Perhaps it's time to redefine the nature of U.S. competitiveness by making restrictions that would have the officers of AT&T in the same prison as the officers of Yahoo, eh?

Re:Hmm (4, Insightful)

MightyMartian (840721) | more than 6 years ago | (#21261311)

I'm not saying the US is right. But tell me, do you think it was right that IBM was selling Hollerith machines to the Nazis? Sure, the Chinese government, by and large, isn't killing people using Western technologies, but it's using them for it's Great Firewall, and it's demanding that companies whose head offices are in the US collude with them in oppression. If De Beers can be taken to task for fueling the blood diamond trade in Africa, then I think Yahoo has to answer for its actions. Why should we care about Yahoo's shareholders any more than Yahoo's shareholders care about Chinese dissidents?

Re:Hmm (2, Interesting)

Anonymous Coward | more than 6 years ago | (#21261547)

No, I think it was completely fucked up. I think a lot of how we do things is completely messed up. I don't think it should have ever been the business of any civilization that curbed the excesses of industrialization to do business amorally. I just object to the charade perpetrated by a neocon hypocrite that lambastes Europeans for not partaking in the U.S.'s sticking of its toes into the water of becoming China, while a cadre of Democrats berate individuals for doing exactly what has been demanded of them by law.

They aren't doing it to change anything, they're doing it for show. The Congress has been instrumental in letting the U.S. become China's bitch since Nixon began relations with China. We need to put the boot on the neck of Congress to do something other than tell us what we already know in hopes that it will entice us to vote for them.

It's hard to imagine anyone but laissez-faire crackheads actually looking at the amoral structure of corporations and thinking it's for the best. The drugs are powerful in Libertopia.

Re:Hmm (0)

Anonymous Coward | more than 6 years ago | (#21261613)

If the shareholders of a company find that you are not doing everything possible within the law to maximize their investment they can sue you.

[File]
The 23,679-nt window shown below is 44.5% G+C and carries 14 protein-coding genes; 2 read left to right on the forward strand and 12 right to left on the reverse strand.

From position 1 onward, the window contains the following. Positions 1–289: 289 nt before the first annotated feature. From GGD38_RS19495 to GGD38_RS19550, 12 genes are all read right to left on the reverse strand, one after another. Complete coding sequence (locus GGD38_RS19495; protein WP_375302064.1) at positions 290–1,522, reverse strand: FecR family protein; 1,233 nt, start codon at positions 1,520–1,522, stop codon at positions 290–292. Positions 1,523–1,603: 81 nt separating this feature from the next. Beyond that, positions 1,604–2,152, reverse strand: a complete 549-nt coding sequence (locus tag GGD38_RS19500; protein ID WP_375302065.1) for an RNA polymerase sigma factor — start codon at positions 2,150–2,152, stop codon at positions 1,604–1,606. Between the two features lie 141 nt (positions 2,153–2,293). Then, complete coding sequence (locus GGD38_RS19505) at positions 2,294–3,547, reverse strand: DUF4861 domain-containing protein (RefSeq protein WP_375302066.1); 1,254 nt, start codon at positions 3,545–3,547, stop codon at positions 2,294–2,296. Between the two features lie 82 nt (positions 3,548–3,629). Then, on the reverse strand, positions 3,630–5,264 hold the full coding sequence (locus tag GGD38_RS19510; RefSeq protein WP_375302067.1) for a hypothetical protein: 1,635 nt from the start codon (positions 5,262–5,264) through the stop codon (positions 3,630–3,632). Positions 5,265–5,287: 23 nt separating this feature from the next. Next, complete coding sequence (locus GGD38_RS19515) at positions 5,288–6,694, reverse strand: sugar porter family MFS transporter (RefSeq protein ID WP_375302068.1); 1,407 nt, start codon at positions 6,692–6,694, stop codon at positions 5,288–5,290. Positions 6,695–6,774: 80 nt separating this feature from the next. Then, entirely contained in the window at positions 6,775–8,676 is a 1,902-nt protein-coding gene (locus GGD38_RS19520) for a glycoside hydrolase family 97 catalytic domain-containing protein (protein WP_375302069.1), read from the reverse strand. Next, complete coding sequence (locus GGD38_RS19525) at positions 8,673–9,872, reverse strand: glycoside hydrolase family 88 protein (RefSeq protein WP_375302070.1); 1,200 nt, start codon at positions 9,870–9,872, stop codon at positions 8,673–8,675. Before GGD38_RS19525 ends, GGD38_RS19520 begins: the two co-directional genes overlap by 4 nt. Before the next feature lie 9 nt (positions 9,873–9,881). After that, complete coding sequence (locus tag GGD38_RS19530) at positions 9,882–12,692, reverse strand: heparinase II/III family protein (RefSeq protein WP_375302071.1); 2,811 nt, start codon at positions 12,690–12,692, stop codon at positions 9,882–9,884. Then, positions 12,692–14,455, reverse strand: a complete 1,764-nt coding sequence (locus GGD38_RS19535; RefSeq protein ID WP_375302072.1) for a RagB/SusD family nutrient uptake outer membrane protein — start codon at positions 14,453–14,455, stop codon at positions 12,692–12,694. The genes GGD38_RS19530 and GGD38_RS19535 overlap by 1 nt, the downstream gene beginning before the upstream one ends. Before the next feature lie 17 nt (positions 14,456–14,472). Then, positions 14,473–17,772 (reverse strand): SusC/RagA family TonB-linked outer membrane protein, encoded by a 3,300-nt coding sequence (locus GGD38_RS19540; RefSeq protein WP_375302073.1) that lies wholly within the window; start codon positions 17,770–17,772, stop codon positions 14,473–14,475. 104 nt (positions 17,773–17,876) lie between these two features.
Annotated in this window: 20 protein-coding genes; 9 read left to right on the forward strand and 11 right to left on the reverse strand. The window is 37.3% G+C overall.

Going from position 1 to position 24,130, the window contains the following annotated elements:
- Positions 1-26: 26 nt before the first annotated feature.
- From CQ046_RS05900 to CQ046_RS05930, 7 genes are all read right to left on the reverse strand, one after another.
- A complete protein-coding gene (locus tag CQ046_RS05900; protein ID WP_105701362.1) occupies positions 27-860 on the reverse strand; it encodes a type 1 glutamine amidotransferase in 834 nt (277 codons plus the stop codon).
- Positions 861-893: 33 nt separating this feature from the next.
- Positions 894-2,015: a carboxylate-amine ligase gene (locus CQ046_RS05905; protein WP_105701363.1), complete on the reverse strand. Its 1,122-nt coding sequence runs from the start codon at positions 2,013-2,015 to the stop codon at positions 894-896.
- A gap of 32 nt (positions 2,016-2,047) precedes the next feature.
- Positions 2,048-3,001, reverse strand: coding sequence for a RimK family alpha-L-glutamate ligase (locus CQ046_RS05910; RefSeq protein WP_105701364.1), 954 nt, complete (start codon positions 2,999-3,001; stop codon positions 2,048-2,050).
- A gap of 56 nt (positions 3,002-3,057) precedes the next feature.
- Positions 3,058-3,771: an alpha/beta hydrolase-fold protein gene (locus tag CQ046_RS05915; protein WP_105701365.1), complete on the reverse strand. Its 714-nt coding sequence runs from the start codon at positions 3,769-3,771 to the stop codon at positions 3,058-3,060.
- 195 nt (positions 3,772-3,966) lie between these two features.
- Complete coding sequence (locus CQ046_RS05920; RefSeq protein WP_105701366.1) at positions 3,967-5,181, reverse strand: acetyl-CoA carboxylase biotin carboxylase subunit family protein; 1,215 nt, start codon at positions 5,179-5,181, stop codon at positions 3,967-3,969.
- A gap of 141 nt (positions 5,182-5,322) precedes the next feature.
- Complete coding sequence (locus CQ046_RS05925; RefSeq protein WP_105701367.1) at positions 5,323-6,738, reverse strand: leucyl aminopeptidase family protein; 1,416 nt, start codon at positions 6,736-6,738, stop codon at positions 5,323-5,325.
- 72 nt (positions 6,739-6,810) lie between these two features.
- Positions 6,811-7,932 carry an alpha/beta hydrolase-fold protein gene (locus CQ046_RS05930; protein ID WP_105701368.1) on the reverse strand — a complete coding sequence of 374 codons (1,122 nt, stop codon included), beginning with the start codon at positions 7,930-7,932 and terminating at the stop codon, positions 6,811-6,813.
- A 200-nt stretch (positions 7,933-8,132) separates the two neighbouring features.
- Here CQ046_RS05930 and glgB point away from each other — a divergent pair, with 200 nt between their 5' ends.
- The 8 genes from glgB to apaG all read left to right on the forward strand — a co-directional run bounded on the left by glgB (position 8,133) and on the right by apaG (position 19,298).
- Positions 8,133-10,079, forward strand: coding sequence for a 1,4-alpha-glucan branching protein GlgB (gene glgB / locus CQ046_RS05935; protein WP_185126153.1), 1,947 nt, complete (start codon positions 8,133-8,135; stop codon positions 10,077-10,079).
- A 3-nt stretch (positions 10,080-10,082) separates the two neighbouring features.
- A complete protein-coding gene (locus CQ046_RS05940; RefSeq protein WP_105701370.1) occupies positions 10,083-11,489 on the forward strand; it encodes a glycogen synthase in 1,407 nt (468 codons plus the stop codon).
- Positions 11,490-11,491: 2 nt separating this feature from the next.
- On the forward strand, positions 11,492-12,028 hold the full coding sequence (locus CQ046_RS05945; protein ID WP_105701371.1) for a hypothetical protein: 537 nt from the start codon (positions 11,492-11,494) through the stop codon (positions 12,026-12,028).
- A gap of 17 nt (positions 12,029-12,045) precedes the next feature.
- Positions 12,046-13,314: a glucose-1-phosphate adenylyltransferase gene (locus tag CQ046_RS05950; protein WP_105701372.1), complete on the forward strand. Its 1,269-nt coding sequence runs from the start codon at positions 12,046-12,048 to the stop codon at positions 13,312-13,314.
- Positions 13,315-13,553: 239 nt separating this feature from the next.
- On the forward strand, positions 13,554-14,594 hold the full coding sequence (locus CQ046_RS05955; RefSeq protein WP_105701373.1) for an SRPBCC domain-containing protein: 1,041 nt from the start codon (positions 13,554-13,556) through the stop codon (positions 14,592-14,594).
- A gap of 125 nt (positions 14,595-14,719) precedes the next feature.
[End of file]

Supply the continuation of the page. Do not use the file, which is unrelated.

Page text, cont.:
Strictly speaking, you can sue just about anyone for just about anything but I assume that you meant "sue and then actually win the lawsuit". In that case, I'm deeply skeptical that you're correct.

Can you cite any actual examples of successful lawsuits for simply "failing to maximize profit"? There are plenty of successful lawsuits for failing to properly disclose information to shareholders. There are even successful lawsuits for gross misconduct on the part of management - but "failing to maximize profit": I'm deeply skeptical that such lawsuits have been won.

Re:Hmm (-1, Offtopic)

Anonymous Coward | more than 6 years ago | (#21261673)

by flaming Yahoo for following the law of the land, while using the same mouth to suck Chinese cock, and taking it up the ass from an administration that has illegally spied on U.S. citizens, tortured kidnapped foreign nationals, and completely destabilized Iraq in a war of aggression.

flaming Chiinese cock in mouth, while taking it up the ass from a sadist. Me likey, me likey! Subscribe!!1!11

Re:Hmm (0)

Anonymous Coward | more than 6 years ago | (#21261325)

On word. Halliburton.

Re:Hmm (1, Flamebait)

jaxtherat (1165473) | more than 6 years ago | (#21261563)

Bring on the blood diamonds! Who the fuck cares who gets abused! Money is the only thing worth consideration.


Welcome to modern capitalism: people = shit

Re:Hmm (0)

Anonymous Coward | more than 6 years ago | (#21261119)

...isn't Yahoo's only obligation to increase shareholder value...

For that matter, does Yahoo (or, more precisely, Yahoo's top management) have any obligations at all?

The basic idea with a publicly traded company is that the management do what ever they want but if the stockholders don't like it the stockholders can vote in new management. In practice, many of the stockholders may want Yahoo to increase shareholder value but even then there's no obligation. At best, the threat of being replaced by a stockholder vote will merely create a (mild) incentive for the management to pursue policies that are favored by the stockholders.

Re:Hmm (1)

timeOday (582209) | more than 6 years ago | (#21261207)

You raise a valid issue. If Yahoo's actions in China did not violate any US laws, then clearly we need to change our laws. We can't control the actions of companies all over the world, but we can certainly decide who may incorporate and conduct business here at home.

Re:Hmm (4, Insightful)

kithrup (778358) | more than 6 years ago | (#21261391)

So we should make it illegal for Yahoo! to do in China what we make it illegal for them to not do here?

While I agree that the Chinese government is very much not nice, the same Congress that is chastising -- and threatening punishment -- Yahoo! executives is the same Congress that allowed damned near any government employee to demand the same information about any Yahoo! customer, in the United States, without a warrant, and prohibiting Yahoo! from telling anyone about it.